This Fall, Honey went “back to school” to explore the missing links within sex education and to share information about consent and healthy relationships (check out our Instagram stories for a recap). Once the school year was in full swing, we dove deeper into issues faced by students impacted by sexual assault. In December we launched Honey’s Winter Victims Rights Act campaign, which was centered on supporting victim’s rights laws that protect survivors who are forced to attend school with perpetrators.
For many survivors who have been assaulted by a peer with whom they attend school, the weight of post-traumatic stress that follows their experience is often overlooked or neglected. In many cases, the judicial system and other surrounding entities fail to prioritize their wellbeing and safety. Amid the already challenging dynamics of middle and high school, juvenile assault survivors carry the additional burden of being forced to attend school alongside the perpetrator, making it that much more difficult to heal. In many instances, survivors change schools in order to avoid their perpetrator, leaving behind the comfort of friends, academic activities, and routine while their perpetrator carries on without repercussions.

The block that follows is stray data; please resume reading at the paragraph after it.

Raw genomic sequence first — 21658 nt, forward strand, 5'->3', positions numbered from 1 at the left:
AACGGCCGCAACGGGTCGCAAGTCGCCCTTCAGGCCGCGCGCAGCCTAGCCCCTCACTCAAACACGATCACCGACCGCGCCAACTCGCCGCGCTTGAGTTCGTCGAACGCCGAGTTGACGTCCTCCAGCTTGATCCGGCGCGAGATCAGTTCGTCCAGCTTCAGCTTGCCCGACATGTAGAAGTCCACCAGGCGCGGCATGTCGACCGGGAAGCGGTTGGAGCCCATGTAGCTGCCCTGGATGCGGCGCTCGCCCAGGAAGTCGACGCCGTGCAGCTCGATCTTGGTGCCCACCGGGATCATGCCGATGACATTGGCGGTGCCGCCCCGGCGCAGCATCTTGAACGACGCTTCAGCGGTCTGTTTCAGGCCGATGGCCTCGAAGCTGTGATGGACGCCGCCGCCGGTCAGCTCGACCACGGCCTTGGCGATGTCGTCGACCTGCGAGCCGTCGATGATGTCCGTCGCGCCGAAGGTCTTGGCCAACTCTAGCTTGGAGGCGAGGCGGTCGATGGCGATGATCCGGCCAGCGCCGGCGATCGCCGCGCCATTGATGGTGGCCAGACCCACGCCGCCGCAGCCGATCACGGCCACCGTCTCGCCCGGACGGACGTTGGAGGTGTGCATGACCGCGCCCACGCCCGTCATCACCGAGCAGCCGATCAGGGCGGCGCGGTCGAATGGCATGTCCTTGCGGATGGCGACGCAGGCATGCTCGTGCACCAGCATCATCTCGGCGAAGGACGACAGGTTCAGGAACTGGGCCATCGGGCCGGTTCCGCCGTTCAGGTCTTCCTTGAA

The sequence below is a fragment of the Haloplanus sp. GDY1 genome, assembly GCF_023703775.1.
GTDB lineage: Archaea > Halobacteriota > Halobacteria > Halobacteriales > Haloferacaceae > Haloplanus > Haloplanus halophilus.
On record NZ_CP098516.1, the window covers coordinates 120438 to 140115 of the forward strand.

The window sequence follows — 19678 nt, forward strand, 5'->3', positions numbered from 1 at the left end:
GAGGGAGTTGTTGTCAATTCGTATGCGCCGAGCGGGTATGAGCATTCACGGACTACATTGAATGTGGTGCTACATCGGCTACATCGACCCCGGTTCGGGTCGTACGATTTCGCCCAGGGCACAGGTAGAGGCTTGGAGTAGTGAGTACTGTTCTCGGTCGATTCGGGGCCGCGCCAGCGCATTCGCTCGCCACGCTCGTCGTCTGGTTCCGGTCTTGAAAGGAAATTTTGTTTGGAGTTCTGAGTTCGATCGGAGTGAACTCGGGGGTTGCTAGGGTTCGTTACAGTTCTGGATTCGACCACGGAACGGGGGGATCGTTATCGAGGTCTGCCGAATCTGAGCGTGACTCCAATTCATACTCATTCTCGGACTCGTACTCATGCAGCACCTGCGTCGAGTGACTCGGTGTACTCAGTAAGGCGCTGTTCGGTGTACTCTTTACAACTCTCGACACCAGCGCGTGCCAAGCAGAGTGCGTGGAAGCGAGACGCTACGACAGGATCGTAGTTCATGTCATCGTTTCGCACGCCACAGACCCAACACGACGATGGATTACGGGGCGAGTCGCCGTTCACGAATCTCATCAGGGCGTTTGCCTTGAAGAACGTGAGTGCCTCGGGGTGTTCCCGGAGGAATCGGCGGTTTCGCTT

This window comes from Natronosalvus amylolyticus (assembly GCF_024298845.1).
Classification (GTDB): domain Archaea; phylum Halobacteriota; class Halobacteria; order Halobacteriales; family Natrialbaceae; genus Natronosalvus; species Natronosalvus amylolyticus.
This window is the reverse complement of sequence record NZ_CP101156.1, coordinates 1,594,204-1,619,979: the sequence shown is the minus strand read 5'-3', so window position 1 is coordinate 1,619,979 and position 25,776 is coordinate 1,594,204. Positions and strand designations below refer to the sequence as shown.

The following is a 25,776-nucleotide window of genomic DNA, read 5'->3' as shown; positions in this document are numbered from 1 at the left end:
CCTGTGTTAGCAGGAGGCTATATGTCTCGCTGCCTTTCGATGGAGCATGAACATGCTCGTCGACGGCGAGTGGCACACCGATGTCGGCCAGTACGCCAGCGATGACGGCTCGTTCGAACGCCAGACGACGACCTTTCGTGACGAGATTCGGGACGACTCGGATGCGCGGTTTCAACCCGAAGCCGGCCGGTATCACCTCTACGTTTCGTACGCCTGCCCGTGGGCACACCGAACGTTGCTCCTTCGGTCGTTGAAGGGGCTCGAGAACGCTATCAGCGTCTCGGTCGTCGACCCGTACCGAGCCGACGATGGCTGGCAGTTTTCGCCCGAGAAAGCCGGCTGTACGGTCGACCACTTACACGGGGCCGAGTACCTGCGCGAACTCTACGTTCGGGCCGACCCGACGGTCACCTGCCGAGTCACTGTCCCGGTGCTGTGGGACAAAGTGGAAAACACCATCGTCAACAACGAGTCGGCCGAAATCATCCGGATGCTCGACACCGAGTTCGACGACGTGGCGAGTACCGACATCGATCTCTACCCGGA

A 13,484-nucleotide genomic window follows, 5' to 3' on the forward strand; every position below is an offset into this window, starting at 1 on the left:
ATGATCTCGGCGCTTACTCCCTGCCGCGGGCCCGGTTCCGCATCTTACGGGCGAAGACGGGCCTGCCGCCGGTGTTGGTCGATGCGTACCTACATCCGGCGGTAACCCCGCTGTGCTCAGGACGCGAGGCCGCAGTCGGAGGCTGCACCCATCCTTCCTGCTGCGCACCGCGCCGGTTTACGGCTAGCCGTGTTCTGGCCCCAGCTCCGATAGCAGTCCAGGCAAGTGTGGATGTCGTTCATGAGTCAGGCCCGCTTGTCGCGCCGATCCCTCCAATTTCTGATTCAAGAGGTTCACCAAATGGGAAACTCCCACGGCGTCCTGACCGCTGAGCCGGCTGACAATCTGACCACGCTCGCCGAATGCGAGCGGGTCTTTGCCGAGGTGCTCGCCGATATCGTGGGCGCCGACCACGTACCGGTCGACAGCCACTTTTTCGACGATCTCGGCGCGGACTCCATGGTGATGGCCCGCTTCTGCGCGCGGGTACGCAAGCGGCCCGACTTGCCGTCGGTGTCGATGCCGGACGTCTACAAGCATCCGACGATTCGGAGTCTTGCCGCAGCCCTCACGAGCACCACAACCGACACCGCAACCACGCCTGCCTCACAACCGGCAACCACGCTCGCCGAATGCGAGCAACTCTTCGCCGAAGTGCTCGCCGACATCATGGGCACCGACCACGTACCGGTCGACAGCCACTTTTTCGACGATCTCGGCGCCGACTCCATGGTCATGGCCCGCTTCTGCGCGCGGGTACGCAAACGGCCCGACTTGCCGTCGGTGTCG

We asked survivors of sexual assault and abuse who experienced trauma between grades K-12 to share their experiences to help contribute to real change in our judicial systems. At Honey, we firmly believe in and stand up for a survivor’s right to equity, respect, dignity, and freedom from intimidation and harassment. Collecting Truths that speak to this experience have the power to establish meaningful dialogue around the issue and form preventative measures to ensure others will not have to endure the same. Whether or not the survivor was able to report their assault at the time, their experience matters.
For two weeks, we posted a series of questions on our Instagram relating to the challenges survivors face in attending school with perpetrators. Truths that speak to this experience have the power to establish meaningful dialogue around the issue and form preventative measures to ensure others will not have to endure the same. Thanks to an influx of stories from grade school survivors, we're currently in the process of posting their experiences on our Truths page here.